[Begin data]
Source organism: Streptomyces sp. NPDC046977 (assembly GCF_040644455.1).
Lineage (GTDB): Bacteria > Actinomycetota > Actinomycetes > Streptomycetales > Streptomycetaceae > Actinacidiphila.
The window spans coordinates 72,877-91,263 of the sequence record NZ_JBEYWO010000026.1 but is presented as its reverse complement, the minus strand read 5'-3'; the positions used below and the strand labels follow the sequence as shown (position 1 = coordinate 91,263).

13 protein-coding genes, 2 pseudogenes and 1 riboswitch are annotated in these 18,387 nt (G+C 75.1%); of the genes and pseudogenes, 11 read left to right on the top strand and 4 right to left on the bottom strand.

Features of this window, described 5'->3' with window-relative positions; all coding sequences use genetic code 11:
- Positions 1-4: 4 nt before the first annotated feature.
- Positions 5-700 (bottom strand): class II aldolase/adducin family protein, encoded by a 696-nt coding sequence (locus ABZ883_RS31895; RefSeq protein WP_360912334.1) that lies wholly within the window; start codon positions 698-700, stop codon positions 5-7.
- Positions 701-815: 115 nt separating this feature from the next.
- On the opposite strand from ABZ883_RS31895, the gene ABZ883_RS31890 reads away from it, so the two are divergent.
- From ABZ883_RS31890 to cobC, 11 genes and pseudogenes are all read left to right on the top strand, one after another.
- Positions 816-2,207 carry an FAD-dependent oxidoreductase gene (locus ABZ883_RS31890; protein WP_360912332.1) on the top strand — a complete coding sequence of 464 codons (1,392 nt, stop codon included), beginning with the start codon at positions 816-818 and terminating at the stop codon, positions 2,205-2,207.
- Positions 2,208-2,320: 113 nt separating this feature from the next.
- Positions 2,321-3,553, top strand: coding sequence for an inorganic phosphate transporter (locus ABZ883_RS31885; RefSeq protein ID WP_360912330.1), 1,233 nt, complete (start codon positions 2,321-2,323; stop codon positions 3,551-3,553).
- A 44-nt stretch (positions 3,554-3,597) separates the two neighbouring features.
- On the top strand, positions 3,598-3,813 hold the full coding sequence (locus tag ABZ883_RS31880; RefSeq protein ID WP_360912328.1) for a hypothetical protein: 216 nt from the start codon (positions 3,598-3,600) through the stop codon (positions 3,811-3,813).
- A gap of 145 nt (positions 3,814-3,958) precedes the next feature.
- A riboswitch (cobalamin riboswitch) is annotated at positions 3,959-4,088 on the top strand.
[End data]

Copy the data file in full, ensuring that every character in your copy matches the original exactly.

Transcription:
Source organism: Streptomyces sp. NPDC046977 (assembly GCF_040644455.1).
Lineage (GTDB): Bacteria > Actinomycetota > Actinomycetes > Streptomycetales > Streptomycetaceae > Actinacidiphila.
The window spans coordinates 72,877-91,263 of the sequence record NZ_JBEYWO010000026.1 but is presented as its reverse complement, the minus strand read 5'-3'; the positions used below and the strand labels follow the sequence as shown (position 1 = coordinate 91,263).

13 protein-coding genes, 2 pseudogenes and 1 riboswitch are annotated in these 18,387 nt (G+C 75.1%); of the genes and pseudogenes, 11 read left to right on the top strand and 4 right to left on the bottom strand.

Features of this window, described 5'->3' with window-relative positions; all coding sequences use genetic code 11:
- Positions 1-4: 4 nt before the first annotated feature.
- Positions 5-700 (bottom strand): class II aldolase/adducin family protein, encoded by a 696-nt coding sequence (locus ABZ883_RS31895; RefSeq protein WP_360912334.1) that lies wholly within the window; start codon positions 698-700, stop codon positions 5-7.
- Positions 701-815: 115 nt separating this feature from the next.
- On the opposite strand from ABZ883_RS31895, the gene ABZ883_RS31890 reads away from it, so the two are divergent.
- From ABZ883_RS31890 to cobC, 11 genes and pseudogenes are all read left to right on the top strand, one after another.
- Positions 816-2,207 carry an FAD-dependent oxidoreductase gene (locus ABZ883_RS31890; protein WP_360912332.1) on the top strand — a complete coding sequence of 464 codons (1,392 nt, stop codon included), beginning with the start codon at positions 816-818 and terminating at the stop codon, positions 2,205-2,207.
- Positions 2,208-2,320: 113 nt separating this feature from the next.
- Positions 2,321-3,553, top strand: coding sequence for an inorganic phosphate transporter (locus ABZ883_RS31885; RefSeq protein ID WP_360912330.1), 1,233 nt, complete (start codon positions 2,321-2,323; stop codon positions 3,551-3,553).
- A 44-nt stretch (positions 3,554-3,597) separates the two neighbouring features.
- On the top strand, positions 3,598-3,813 hold the full coding sequence (locus tag ABZ883_RS31880; RefSeq protein ID WP_360912328.1) for a hypothetical protein: 216 nt from the start codon (positions 3,598-3,600) through the stop codon (positions 3,811-3,813).
- A gap of 145 nt (positions 3,814-3,958) precedes the next feature.
- A riboswitch (cobalamin riboswitch) is annotated at positions 3,959-4,088 on the top strand.